var customSendHitTask = function(path, options, cb) {
    const bodies = options.body.split('\n').map((v) => querystring.parse(v));
    console.log('do ambassify request', options);
    request.post('https://my-endpoint/', {
        body: JSON.stringify(bodies),
        headers: {}
    });
    originalSendHitTask(path, options, cb);
}

visitor.pageview("/landing-page-1").send()

The above code will send the pageview events first to our own https://my-endpoint/ and then it calls to original hit task so the pageview is also stored in Google Analytics.

Debug mode

universal-analytics is using the debug library. It can be instructed to output information during tracking by setting the DEBUG environment variable:

DEBUG=universal-analytics

Request Options

In order to add additional options to the request a requestOptions hash can be provided as part of the constructor options. unviversal-analytics uses the request library. Therefor any option available for that library can be provided via the requestOptions.

var visitor = ua('UA-XXXX-XX', {
  requestOptions: {
    proxy: "…"
  }
});

Shortcuts

The tracking methods have shortcuts:

  • Visitor#pv as an alias for Visitor#pageview
  • Visitor#e as an alias for Visitor#event
  • Visitor#t as an alias for Visitor#transaction
  • Visitor#i as an alias for Visitor#item

Tests

The tests are written with mocha using should and Sinon.JS.

Run them by executing the following commands in the universal-analytics directory:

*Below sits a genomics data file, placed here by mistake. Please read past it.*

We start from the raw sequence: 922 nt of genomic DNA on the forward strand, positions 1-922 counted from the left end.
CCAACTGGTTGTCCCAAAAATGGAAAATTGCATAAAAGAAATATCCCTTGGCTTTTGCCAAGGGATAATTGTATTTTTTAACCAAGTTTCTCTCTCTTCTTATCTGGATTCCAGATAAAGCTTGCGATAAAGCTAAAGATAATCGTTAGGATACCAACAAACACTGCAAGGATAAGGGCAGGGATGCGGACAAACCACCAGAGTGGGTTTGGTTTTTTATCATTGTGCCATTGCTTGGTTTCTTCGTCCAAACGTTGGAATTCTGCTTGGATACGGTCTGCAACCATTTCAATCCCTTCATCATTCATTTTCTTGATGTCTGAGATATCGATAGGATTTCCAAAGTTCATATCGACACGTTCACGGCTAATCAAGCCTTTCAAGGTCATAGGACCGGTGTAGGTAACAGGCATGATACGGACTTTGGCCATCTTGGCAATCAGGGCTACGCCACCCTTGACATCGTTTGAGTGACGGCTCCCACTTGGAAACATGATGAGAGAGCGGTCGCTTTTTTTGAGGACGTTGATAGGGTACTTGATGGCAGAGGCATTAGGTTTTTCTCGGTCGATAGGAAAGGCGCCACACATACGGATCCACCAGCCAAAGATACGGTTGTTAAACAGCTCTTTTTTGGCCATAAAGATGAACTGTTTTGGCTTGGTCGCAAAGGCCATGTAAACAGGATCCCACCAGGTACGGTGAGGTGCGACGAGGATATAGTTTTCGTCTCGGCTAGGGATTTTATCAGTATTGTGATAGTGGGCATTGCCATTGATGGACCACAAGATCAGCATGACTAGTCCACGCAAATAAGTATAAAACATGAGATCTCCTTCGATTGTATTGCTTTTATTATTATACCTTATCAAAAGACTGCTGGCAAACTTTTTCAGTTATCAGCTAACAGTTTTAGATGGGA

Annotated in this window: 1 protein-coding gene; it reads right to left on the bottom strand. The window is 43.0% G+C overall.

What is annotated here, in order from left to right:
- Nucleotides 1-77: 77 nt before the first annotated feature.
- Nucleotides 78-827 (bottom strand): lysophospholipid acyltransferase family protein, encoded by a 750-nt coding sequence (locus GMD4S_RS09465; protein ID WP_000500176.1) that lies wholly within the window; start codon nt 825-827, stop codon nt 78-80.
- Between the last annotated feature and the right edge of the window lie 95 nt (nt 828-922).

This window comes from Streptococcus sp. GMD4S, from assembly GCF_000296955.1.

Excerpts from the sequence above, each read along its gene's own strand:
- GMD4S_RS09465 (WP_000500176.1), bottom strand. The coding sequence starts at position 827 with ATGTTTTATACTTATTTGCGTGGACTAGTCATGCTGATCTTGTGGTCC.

$ npm install
$ make test

License

(The MIT License)

Copyright (c) 2017 Peaks & Pies GmbH <hello@peaksandpies.com>

Permission is hereby granted, free of charge, to any person obtaining a copy of this software and associated documentation files (the 'Software'), to deal in the Software without restriction, including without limitation the rights to use, copy, modify, merge, publish, distribute, sublicense, and/or sell copies of the Software, and to permit persons to whom the Software is furnished to do so, subject to the following conditions:

The above copyright notice and this permission notice shall be included in all copies or substantial portions of the Software.

THE SOFTWARE IS PROVIDED 'AS IS', WITHOUT WARRANTY OF ANY KIND, EXPRESS OR IMPLIED, INCLUDING BUT NOT LIMITED TO THE WARRANTIES OF MERCHANTABILITY, FITNESS FOR A PARTICULAR PURPOSE AND NONINFRINGEMENT. IN NO EVENT SHALL THE AUTHORS OR COPYRIGHT HOLDERS BE LIABLE FOR ANY CLAIM, DAMAGES OR OTHER LIABILITY, WHETHER IN AN ACTION OF CONTRACT, TORT OR OTHERWISE, ARISING FROM, OUT OF OR IN CONNECTION WITH THE SOFTWARE OR THE USE OR OTHER DEALINGS IN THE SOFTWARE.

Download Details:
 

Author: peaksandpies
Download Link: Download The Source Code
Official Website: https://github.com/peaksandpies/universal-analytics 
License: MIT License

#node #nodejs #javascript